Implementing OPTIMAL Theory in lower extremity tasks to reduce risk of injury

UNCG Author/Contributor (non-UNCG co-authors, if there are any, appear on document)
Mackenzie Ann Pierson (Creator)
The University of North Carolina at Greensboro (UNCG )
Web Site:
Christopher Rhea

Abstract: Anterior cruciate ligament (ACL) injury affects roughly 150,000 people each year, and the majority of those affected are women and girls. Major risk factors for sustaining an ACL injury are condensed into the following categories: (1) anatomical/structural, (2) hormonal, (3) genetic, and (4) neuromechanical. Of the risk factor categories, neuromechanical is the most modifiable. Training programs, or ACL injury prevention programs (IPPs), have been implemented with the goal of modifying movement to reduce neuromechanical risk factors. However, these programs have had limited success at reducing the total number of ALC injuries in sport. One area of refinement in ACL IPPs is the adoption of newer motor learning theories that have evolved in recent years. A relatively new motor learning theory, Optimizing Performance Through Intrinsic Motivation and Attention for Learning (OPTIMAL) Theory, contains three key components that have shown to aid motor learning, retention, and transfer: (1) external focus of attention, (2) autonomy of support, (3) and enhanced expectancies. However, OPTIMAL Theory has primarily been studied in upper extremity tasks. To close these gaps between motor learning and ACL IPPs, this dissertation had three purposes: (1) compare performance of an OPTIMAL Theory group to a control group in the jump/landing task of basketball rebounding, (2) examine the extent to which motor performance from the basketball rebounding task transferred to a maximal effort vertical jump task (i.e., a similar dynamic task) and (3) examine the extent to which motor performance from the basketball rebounding task transferred to a standing balance task (i.e., a static task). A total of 60 young healthy adults participated in a two-day study and were randomly assigned to the OPTIMAL (n=30; 21 (3.6) years; 172.2 (10.9) cm; 81.0 (22.8) kg; M=15, F=15) or the control group (n=30; 22.1 (3.3) years; 167.9 (9.7) cm; 71.6 (16.1) kg; M=10, F=20). Day one included pre- and post-testing of five rebounds, five maximal effort vertical jumps, and standing balance testing. In between the pre- and post-tests was a practice block that included 25 rebounds, with the OPTIMAL group receiving instructions that included external focus, autonomy of support, and enhanced expectancy components, whereas the control group was only given the task goal of rebounding the ball at the highest point. After a 24-hour retention period, all participants completed retention testing of all three tasks which mimicked the pre-testing. Analyses of variance were used to examine the extent to which the OPTIMAL Theory instructions/feedback influenced knee flexion and hip-knee alignment—known ACL injury risk factors—during the rebounding and maximal effort vertical jump task, as well as balance control testing. The results reported in manuscript 1 show that OPTIMAL Theory does have a significant impact on the learning and retention of knee flexion and hip-knee alignment when compared to the control group. The results in manuscript 2 show that the OPTIMAL Theory group transferred the more advantageous movement to a related task, even though no specific instructions were given. The results in manuscript 3 show that using OPTIMAL Theory-rooted instructions to alter movement in a dynamic task may not transfer to a static task. Collectively, these data suggest that OPTIMAL Theory can be used with dynamic, sport-based tasks to enhance lower extremity biomechanics that are known to relate to ACL injury risk, setting the stage for its inclusion in ACL.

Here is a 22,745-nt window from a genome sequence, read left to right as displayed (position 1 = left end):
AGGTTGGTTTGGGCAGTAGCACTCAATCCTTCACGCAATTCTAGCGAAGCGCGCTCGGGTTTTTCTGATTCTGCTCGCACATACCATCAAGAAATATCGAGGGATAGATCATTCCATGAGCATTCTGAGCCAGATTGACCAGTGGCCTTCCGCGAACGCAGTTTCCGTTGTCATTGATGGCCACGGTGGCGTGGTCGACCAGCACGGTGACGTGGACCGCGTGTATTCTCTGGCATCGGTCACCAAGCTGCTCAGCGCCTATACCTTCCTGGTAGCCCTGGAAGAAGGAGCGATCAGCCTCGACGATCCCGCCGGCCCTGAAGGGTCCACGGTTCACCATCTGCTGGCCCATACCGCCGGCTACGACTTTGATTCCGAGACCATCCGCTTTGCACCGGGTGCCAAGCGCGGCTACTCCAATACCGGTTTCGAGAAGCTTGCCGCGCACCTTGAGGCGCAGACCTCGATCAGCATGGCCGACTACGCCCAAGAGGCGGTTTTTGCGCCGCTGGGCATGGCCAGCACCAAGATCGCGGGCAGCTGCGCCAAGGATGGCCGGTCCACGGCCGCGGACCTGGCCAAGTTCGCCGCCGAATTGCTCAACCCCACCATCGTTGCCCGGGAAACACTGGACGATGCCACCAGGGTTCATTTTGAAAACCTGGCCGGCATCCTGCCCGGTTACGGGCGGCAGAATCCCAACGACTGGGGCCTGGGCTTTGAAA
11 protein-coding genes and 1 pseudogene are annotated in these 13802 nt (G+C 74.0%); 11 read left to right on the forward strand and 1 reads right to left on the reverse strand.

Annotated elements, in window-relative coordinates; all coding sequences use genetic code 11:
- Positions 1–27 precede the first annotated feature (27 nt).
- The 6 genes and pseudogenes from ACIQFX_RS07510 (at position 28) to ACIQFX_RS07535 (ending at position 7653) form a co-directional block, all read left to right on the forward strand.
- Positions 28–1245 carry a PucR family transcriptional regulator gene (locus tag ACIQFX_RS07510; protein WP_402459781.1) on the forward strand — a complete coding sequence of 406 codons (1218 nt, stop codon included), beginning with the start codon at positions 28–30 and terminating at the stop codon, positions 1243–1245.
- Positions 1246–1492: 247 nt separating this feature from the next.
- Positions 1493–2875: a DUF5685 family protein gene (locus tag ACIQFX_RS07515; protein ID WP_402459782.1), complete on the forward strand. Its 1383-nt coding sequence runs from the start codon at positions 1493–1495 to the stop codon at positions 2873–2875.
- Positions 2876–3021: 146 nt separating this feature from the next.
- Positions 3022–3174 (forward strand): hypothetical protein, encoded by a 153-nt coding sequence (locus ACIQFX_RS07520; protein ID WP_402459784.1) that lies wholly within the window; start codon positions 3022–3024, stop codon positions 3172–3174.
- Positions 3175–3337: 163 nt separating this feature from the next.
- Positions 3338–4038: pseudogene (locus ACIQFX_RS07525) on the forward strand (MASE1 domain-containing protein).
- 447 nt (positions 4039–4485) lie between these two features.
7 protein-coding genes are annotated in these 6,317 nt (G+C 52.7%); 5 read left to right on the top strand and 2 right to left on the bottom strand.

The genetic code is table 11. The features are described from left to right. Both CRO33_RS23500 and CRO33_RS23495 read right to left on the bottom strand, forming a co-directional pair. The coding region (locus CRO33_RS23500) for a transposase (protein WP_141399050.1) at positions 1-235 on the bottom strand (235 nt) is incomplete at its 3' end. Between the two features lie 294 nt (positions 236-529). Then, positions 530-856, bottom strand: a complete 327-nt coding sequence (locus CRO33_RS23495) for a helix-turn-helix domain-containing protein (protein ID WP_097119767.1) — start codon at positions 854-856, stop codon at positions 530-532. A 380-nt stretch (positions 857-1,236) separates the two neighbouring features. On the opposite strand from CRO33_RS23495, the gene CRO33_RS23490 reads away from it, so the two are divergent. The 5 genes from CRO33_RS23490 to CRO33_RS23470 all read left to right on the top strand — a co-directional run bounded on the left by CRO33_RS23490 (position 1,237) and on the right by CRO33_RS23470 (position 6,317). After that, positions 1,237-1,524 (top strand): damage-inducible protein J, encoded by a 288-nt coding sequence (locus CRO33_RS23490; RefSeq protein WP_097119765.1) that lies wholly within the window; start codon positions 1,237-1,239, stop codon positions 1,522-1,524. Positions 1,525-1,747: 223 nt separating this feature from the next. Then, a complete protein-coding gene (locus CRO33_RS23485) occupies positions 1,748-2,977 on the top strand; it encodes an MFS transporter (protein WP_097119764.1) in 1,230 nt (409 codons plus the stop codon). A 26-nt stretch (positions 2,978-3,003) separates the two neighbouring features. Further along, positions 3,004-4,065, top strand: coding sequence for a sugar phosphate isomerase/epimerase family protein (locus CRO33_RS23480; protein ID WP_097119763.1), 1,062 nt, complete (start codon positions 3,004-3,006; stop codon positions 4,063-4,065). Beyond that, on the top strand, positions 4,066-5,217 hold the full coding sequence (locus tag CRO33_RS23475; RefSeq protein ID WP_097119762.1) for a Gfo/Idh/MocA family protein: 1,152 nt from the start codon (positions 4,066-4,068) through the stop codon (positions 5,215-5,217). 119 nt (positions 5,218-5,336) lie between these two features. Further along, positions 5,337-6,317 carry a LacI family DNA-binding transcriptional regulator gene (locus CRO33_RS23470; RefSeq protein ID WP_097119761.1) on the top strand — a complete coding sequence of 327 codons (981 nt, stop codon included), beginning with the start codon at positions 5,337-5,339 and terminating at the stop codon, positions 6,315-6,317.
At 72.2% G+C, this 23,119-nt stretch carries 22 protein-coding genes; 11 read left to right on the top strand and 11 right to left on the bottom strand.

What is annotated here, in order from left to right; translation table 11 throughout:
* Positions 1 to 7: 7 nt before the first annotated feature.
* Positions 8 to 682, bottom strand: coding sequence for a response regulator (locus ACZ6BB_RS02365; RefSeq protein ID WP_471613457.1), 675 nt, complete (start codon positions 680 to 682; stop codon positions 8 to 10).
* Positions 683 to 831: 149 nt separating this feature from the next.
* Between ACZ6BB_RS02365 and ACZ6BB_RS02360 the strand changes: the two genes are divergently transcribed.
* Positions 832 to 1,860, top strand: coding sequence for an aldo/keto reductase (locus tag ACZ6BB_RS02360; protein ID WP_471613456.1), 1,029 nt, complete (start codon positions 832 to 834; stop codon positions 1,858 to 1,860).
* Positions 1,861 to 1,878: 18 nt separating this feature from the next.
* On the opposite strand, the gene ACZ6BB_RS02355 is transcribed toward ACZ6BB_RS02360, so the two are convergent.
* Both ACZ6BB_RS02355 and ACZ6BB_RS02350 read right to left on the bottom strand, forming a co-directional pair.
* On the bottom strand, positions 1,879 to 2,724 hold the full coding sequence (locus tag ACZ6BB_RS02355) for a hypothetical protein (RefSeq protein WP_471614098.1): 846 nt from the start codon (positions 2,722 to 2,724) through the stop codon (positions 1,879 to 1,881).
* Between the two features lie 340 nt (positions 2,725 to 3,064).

Additional Information

Language: English
Date: 2021
ACL, Injury, Learning, OPTIMAL Theory, Retention, Transfer
Anterior cruciate ligament $x Wounds and injuries $x Prevention
Knee $x Mechanical properties

Email this document to